India had won everything on their way to the Under-19 World Cup 2020 final. When their batting couldn't quite cut it, their bowlers won them games. When the bowlers failed, the batsmen didn't. In the final, though, bar one batsman and one bowler, everyone had an off day, and that was a big reason for their defeat.
Another middle-order failure
Coming into the tournament, India played a bilateral series against South Africa and a quadrangular against three other World Cup sides, all in South Africa. Then, India's middle-order looked formidable, with Tilak Varma, Siddhesh Veer and Dhruv Jurel coming good time and again to help them win both those series. But, at the World Cup, a combination of poor weather and a terrific opening pair in Yashasvi Jaiswal and Divyaansh Saxena left the middle-order quite undercooked. The only time they were needed in the group stage was the game against Sri Lanka, where they chipped in with quick runs. But against Japan, the target was just 42, and the win over New Zealand came by ten wickets.
But on the two occasions in the knockouts where the middle-order was needed - Pakistan were beaten by ten wickets in the semi-final - they failed. Against Australia in the quarter-final and against Bangladesh in the final, they failed to capitalise on good starts by the openers. Nos. 4 to 7 made only 47 against Australia, they made only 32 against Bangladesh. Did the success of the openers end up being a problem?
"The conditions were difficult. It wasn't an easy wicket against Australia or Bangladesh," Mhambrey said after the final. "So you've got to give credit to their bowlers as well. That's why the middle-order struggled in both the games.
"But, honestly, it's the wicket. Got to be fair to the middle-order. In a tournament, that can happen when the openers are doing so well. In the South Africa bilaterals, the middle-order did deliver. But no excuses, you need to be prepared for any situation and they weren't up to it."
Garg admitted that the lack of time in the middle could have played a part. "[Being bowled out with 18 balls in hand] is also a factor, but the way we started, our middle-order should have finished it off," he said. "The way Jaiswal and Saxena started according to the wicket, it was good. And then Tilak [Varma]. But then we failed to capitalise, our middle-order couldn't consolidate despite a good base."
Too many extras, 30 of them
Bangladesh earned 19.41% of their runs in the final via extras. Even if you take four leg-byes out of the equation, India conceded eight byes, two no-balls and 19 wides in the final while defending 178 (revised to 170 courtesy the DLS). Prior to the final, the number was much lower: 19 v Sri Lanka, 18 v New Zealand, 13 v Australia and 12 v Pakistan. In the final, it was a whopping 33.
According to Garg, it was just a ploy gone wrong. "We could have done better, but the ball went wide due to our plans. The ball was swinging a lot. In terms of planning, we wanted to exploit certain areas. In that sense, we did concede a few extras but we still bowled well. Can't blame the bowlers - felt they bowled well today."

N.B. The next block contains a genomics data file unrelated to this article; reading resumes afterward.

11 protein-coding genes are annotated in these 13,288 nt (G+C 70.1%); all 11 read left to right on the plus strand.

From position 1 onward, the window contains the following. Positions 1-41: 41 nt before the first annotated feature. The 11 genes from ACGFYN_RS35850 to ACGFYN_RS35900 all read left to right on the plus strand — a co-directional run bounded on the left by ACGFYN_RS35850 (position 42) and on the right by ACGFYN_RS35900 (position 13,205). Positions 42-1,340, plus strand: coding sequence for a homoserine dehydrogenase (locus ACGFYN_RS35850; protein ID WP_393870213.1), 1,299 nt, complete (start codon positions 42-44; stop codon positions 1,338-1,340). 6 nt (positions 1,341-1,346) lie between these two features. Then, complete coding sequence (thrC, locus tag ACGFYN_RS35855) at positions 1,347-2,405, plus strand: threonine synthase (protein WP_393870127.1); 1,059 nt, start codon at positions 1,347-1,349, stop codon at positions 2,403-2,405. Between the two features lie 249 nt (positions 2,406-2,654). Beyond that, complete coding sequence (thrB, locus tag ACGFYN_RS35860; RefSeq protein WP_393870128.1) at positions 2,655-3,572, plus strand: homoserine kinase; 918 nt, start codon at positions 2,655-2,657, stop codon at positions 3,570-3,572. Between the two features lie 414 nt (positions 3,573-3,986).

Why hold Ravi Bishnoi back?
Bangladesh's openers had made 50 in 8.5 overs when Ravi Bishnoi earned India the breakthrough in his first over. Across his next six overs, he claimed three more, rocking Bangladesh back, leaving them at a precarious 65 for 4, still nearly two-thirds away from the target.
But he was taken off after seven overs - the 22nd of the chase - first spell ended in the 22rd over, and came back after 28 overs. In those six overs, Bangladesh scored at 5.17 runs per over, adding 31 while punishing the fast bowlers and off-colour left-arm spinner Atharva Ankolekar.
Defending a small total, did it make any sense to relieve Bangladesh of the Bishnoi pressure when he was the only bowler who looked like taking a wicket with nearly every ball?
Garg had his reasons for saving Bishnoi's overs. "Both batsmen were playing him easily so we took him off for a break as the pitch got better," he said. "But he started well, he got the wickets we initially needed to get us back into the game. I thought, at the end, we can use him since he had only three overs left for the second spell."
Bishnoi, who ended the tournament as its highest wicket-taker with 17 strikes, came back later, but his last three overs were comfortably played out by the Bangladesh batsmen, who were by then looking to defend, keeping one eye on the DLS sheet, which they were well ahead of at that stage.
Did Garg miss a trick? Mhambrey didn't think so, and instead praised Garg for stepping up as a leader even though his batting form wasn't remarkable.
"Brilliant captaincy, (he's) done a fabulous job," Mhambrey said of Garg. "As a batsman, when you're not getting a lot of batting time, you want to lead more. Having said that, the way he managed the resources, the team, on and off the field, he's been brilliant. A lot of credit for the team's success goes to him."